Recently 115 corporate executives paid $100 each for advice from that repository of business acumen, the Dalai Lama. The Nobel Peace Prize winning Buddhist spiritual leader addressed the execs in Irvine, CA.
Granted, attendees were probably attracted more by his celebrity than his philosophy; I doubt anyone ran out afterward and joined a monastery.
Nonetheless, for businesspeople to give such a philosophy a platform, despite how “nice” the Dalai Lama may be, amounts to spitting in their own face. It would be like professional athletes sponsoring a lecture condemning sports.
The problem isn’t that Buddhist philosophy is explicitly anti-business. Worse, at root, it’s anti-life.
Buddhism is based on the notion that to avoid suffering and discontentment and thereby attain “inner peace,” one must rid oneself of all desires.
That’s ALL desires. “Suffering ceases with the cessation of craving” is the third “noble truth” of Buddhism. Material things then – even food, clothing and other necessities – are viewed as mere allurements. Even desiring a loving relationship or good health obstructs man’s path to “Nirvana,” the eternal peace.
It’s hard to imagine a belief system more anti-life than that.
So where do businesspeople fit into such a philosophy? Clearly they don’t.
The whole purpose of business is to satisfy desires – the desires of capitalists to earn a profit and the desires of customers for goods and services. So if desires are immoral, then businessmen – from computer giants to corner grocers – are guilty of serving vice.
Of course the Dalai Lama didn’t connect these philosophic dots in his talk to the corporate execs. Perhaps he hasn’t even connected them in his own mind. No, he simply imparted his “spiritual wisdom” by encouraging “social investing” and the like.
What’s ironic is that the same breed of people responsible for lifting the West to unparalleled prosperity – businessmen – sought moral guidance from a follower of a belief-system that’s for centuries resigned millions to squalor. If the Dalai Lama is really concerned about alleviating poverty, he should be the one attending lectures – by capitalists!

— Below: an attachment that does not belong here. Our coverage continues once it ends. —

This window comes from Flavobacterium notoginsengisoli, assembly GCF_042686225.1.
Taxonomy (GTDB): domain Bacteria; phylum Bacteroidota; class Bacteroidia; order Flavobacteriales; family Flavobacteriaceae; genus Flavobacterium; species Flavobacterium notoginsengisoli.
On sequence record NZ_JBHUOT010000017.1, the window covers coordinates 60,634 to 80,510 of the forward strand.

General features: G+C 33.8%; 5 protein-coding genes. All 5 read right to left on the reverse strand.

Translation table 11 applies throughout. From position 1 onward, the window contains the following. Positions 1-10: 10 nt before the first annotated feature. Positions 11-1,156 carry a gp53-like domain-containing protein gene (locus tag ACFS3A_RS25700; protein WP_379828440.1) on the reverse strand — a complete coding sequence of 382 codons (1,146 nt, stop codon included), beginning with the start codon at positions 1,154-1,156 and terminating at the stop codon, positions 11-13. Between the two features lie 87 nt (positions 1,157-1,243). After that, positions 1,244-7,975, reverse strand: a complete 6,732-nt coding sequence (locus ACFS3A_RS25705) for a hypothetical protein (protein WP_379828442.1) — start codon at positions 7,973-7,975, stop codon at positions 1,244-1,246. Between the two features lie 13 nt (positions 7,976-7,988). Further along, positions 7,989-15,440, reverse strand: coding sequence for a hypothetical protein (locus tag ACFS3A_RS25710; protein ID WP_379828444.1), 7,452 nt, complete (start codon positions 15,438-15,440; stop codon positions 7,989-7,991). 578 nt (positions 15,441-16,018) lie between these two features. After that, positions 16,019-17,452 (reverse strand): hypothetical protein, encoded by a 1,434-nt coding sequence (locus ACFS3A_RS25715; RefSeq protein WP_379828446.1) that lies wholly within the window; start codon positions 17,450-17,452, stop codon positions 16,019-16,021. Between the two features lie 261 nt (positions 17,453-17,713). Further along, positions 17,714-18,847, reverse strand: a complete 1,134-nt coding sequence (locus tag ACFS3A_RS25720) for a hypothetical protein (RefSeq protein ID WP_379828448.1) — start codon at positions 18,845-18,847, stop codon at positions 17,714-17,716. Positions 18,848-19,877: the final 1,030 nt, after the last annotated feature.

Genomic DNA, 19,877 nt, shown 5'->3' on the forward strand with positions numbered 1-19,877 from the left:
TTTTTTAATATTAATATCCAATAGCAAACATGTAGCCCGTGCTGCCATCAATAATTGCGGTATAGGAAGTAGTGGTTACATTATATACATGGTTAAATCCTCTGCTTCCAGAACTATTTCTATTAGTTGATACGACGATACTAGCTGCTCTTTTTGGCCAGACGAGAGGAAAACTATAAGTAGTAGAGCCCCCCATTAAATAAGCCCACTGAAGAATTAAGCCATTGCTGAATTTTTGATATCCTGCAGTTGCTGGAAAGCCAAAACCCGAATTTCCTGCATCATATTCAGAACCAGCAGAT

“Do gooders” act as though human life depends on charity. But it doesn’t.
It depends on productive achievement. Before a product can possibly be given away, it must first be produced. Any blasted fool can hand out canned goods to the poor. But not just anyone can build and profitably operate the canned goods factory. If it weren’t for productive capitalists bent on making money, those few of us who’d be alive would be in the same state of abject poverty that characterized pre-capitalist nations of days past and non-capitalist nations of days present.
Indeed, if human life is the standard of value, who does more to advance
it– the “selfless servant” content to swab some poor wretch’s fevered forehead or a scientist who actually cures the disease? Yet which type of person ends up getting the moral kudos? Who’s more likely to be called a saint?
As Ayn Rand, capitalism’s arch-champion, disapprovingly observed, “We praise an act of charity. We shrug at an act of achievement.”
Sadly, some businesspeople are all too willing to sanction the shruggers; they don’t realize the immense virtue of their own productive activities.
They’ve been taught that morality means self-sacrifice, yet realize business is based on the opposite, on self-interest. They’re unaware that there exists a rational code of ethics, one that provides a moral basis for capitalism.
And this brings me to another irony. Smack dab in Irvine, CA– where those businessmen collectively paid a monk $11,500 to tell them to be charitable– is the Ayn Rand Institute, an organization that promotes a pro-reason, pro-freedom, pro-capitalist philosophy. And while I don’t speak for the ARI, I imagine its Speakers Bureau would have gladly provided a lecturer for less than what the Dalai Lama charged–with the added bonus that attendees would’ve been helping advance capitalism instead of undermining it.